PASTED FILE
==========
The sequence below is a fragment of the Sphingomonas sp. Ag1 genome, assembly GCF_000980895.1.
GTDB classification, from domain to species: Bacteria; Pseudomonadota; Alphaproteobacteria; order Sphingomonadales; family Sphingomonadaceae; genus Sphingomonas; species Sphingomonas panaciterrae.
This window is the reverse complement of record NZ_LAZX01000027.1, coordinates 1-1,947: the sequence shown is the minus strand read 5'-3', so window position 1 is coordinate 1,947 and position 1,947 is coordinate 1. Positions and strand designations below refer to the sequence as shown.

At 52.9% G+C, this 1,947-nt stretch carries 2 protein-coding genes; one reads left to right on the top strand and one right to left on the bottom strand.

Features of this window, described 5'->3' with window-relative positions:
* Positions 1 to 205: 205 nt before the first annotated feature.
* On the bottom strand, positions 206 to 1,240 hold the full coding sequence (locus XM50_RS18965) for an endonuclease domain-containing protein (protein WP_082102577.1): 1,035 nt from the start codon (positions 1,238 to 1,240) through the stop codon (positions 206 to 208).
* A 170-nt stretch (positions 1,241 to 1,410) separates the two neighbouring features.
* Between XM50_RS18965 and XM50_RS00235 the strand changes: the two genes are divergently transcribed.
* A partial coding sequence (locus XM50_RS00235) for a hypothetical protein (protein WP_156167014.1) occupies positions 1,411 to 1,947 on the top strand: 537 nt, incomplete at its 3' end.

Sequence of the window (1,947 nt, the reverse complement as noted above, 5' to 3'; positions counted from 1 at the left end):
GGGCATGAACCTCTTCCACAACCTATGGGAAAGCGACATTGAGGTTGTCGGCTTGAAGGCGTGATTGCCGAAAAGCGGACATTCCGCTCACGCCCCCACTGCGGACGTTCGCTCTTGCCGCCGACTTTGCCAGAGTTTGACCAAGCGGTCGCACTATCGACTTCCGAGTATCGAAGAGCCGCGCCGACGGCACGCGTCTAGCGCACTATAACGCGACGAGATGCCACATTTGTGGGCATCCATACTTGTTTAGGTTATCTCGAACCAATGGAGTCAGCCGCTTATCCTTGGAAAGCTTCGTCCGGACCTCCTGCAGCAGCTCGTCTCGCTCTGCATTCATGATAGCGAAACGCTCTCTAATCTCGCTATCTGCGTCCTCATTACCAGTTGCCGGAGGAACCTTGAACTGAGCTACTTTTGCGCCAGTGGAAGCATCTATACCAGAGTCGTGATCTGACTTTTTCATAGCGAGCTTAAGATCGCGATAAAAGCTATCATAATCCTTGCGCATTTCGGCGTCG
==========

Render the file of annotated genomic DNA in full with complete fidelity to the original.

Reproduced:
The sequence below is a fragment of the Sphingomonas sp. Ag1 genome, assembly GCF_000980895.1.
GTDB classification, from domain to species: Bacteria; Pseudomonadota; Alphaproteobacteria; order Sphingomonadales; family Sphingomonadaceae; genus Sphingomonas; species Sphingomonas panaciterrae.
This window is the reverse complement of record NZ_LAZX01000027.1, coordinates 1-1,947: the sequence shown is the minus strand read 5'-3', so window position 1 is coordinate 1,947 and position 1,947 is coordinate 1. Positions and strand designations below refer to the sequence as shown.

At 52.9% G+C, this 1,947-nt stretch carries 2 protein-coding genes; one reads left to right on the top strand and one right to left on the bottom strand.

Features of this window, described 5'->3' with window-relative positions:
* Positions 1 to 205: 205 nt before the first annotated feature.
* On the bottom strand, positions 206 to 1,240 hold the full coding sequence (locus XM50_RS18965) for an endonuclease domain-containing protein (protein WP_082102577.1): 1,035 nt from the start codon (positions 1,238 to 1,240) through the stop codon (positions 206 to 208).
* A 170-nt stretch (positions 1,241 to 1,410) separates the two neighbouring features.
* Between XM50_RS18965 and XM50_RS00235 the strand changes: the two genes are divergently transcribed.
* A partial coding sequence (locus XM50_RS00235) for a hypothetical protein (protein WP_156167014.1) occupies positions 1,411 to 1,947 on the top strand: 537 nt, incomplete at its 3' end.

Sequence of the window (1,947 nt, the reverse complement as noted above, 5' to 3'; positions counted from 1 at the left end):
GGGCATGAACCTCTTCCACAACCTATGGGAAAGCGACATTGAGGTTGTCGGCTTGAAGGCGTGATTGCCGAAAAGCGGACATTCCGCTCACGCCCCCACTGCGGACGTTCGCTCTTGCCGCCGACTTTGCCAGAGTTTGACCAAGCGGTCGCACTATCGACTTCCGAGTATCGAAGAGCCGCGCCGACGGCACGCGTCTAGCGCACTATAACGCGACGAGATGCCACATTTGTGGGCATCCATACTTGTTTAGGTTATCTCGAACCAATGGAGTCAGCCGCTTATCCTTGGAAAGCTTCGTCCGGACCTCCTGCAGCAGCTCGTCTCGCTCTGCATTCATGATAGCGAAACGCTCTCTAATCTCGCTATCTGCGTCCTCATTACCAGTTGCCGGAGGAACCTTGAACTGAGCTACTTTTGCGCCAGTGGAAGCATCTATACCAGAGTCGTGATCTGACTTTTTCATAGCGAGCTTAAGATCGCGATAAAAGCTATCATAATCCTTGCGCATTTCGGCGTCG